Following our conceptual model as presented in Fig. 1, this section discusses the interaction between lifestyles (4.1) and the system of provision (4.2) in the pesticide selection and use practices (4.3).
Lifestyle characteristics and their contribution to (un)safe pesticide practices
The lifestyles of farmers include general lifestyle elements (general socio-economic background characteristics) and practice-specific elements (knowledge and understanding of pesticides).
Lifestyle characteristics of farmers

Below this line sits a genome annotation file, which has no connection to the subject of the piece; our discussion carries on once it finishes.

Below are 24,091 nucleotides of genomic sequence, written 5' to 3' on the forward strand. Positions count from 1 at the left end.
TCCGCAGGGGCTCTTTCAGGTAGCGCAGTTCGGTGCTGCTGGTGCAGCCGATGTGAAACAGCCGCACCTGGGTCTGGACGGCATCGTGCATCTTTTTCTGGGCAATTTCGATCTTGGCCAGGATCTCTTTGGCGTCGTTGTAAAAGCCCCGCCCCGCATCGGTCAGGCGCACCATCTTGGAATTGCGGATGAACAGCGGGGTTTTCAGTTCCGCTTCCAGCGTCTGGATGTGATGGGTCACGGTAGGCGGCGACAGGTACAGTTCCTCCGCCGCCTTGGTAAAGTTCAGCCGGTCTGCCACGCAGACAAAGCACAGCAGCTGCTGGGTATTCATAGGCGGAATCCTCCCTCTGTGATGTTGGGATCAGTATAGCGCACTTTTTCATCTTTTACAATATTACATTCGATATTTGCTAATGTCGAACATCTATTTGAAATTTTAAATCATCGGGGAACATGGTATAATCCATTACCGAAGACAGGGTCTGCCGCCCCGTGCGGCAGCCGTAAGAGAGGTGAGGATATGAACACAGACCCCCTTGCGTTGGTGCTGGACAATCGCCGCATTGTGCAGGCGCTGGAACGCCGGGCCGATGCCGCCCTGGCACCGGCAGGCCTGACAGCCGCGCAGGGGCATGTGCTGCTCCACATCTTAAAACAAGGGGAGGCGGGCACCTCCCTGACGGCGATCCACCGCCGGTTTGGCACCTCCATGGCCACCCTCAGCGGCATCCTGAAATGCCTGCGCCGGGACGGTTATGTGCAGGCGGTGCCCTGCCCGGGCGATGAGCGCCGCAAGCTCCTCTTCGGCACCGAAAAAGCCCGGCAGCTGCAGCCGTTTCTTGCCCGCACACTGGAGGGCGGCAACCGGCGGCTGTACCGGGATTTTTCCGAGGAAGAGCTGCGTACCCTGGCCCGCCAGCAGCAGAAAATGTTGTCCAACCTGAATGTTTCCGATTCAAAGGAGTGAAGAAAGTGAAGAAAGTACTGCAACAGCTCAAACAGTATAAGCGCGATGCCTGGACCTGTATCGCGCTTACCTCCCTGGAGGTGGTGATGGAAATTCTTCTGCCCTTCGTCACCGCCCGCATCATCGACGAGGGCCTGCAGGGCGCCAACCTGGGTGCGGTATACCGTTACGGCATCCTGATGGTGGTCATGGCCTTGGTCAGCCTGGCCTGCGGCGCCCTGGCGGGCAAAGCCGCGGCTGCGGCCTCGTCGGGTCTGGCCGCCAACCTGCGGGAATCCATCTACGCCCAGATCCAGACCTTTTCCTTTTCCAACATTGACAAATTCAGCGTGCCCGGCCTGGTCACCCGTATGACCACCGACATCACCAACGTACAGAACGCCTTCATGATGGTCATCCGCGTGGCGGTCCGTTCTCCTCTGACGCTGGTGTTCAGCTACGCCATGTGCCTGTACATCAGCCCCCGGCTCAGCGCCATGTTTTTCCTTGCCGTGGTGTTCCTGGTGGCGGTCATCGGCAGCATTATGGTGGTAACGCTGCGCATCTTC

Pesticide use is a highly routinized social practice. Diverse lifestyles should be considered for their different potential to contribute to (un)safe practices. Behaviour of the farmers classified on the basis of gender, age, income and farm size as various factors and courses of action intervene in it, may reflect different lifestyles. Gender is also relevant, since each sex has hormonally controlled hyper sensitivities (Duah 2002). Of the 220 farmers included in this study, the majority (97 %) were male, while none of the female farmers sprayed pesticides. Besides, males decide on which pesticides to use on the farm. Most farmers (81 %) interviewed were between 25 and 49 years old, while the average age was 37 years. Age is an important variable in the decision process (de Acedo Lizárraga et al. 2007) because younger farmers tend to be more flexible in their decisions to adopt new ideas and adopt proper and safe handling methods. Moreover, old age farmers did not trust new agricultural technology. Pesticides use practices that farmers applied already for a long period did not easily change and these farmers held on to their own conventional practices. An informant explained, ‘many older farmers still admire DDT because they associate it with their first significant agricultural gains or those of their fathers before them’. Age also relates to distribution of possible pesticide poisoning symptoms (since the elderly and children are more susceptible to toxins) (Duah 2002).